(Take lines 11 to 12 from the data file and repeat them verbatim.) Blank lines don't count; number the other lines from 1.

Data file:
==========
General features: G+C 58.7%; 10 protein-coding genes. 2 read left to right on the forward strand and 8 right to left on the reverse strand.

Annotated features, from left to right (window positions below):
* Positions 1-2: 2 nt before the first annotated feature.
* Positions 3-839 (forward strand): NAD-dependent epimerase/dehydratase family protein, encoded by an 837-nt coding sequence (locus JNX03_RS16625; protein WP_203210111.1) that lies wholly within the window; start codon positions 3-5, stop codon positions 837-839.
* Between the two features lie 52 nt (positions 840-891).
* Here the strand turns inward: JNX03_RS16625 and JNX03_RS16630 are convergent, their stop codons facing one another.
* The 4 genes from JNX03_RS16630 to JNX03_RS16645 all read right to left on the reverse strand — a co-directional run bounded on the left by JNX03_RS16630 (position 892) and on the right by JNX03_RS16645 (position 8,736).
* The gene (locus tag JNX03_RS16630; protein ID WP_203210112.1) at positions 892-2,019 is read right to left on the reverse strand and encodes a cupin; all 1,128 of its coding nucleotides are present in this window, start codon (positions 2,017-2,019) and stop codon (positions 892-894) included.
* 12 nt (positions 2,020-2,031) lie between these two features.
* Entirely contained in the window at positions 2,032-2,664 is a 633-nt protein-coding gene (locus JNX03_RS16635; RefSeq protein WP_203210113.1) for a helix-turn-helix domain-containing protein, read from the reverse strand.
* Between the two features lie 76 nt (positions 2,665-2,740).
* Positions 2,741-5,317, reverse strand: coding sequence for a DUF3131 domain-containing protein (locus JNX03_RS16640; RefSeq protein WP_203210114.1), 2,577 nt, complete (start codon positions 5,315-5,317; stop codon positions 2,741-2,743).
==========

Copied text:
* Between the two features lie 76 nt (positions 2,665-2,740).
* Positions 2,741-5,317, reverse strand: coding sequence for a DUF3131 domain-containing protein (locus JNX03_RS16640; RefSeq protein WP_203210114.1), 2,577 nt, complete (start codon positions 5,315-5,317; stop codon positions 2,741-2,743).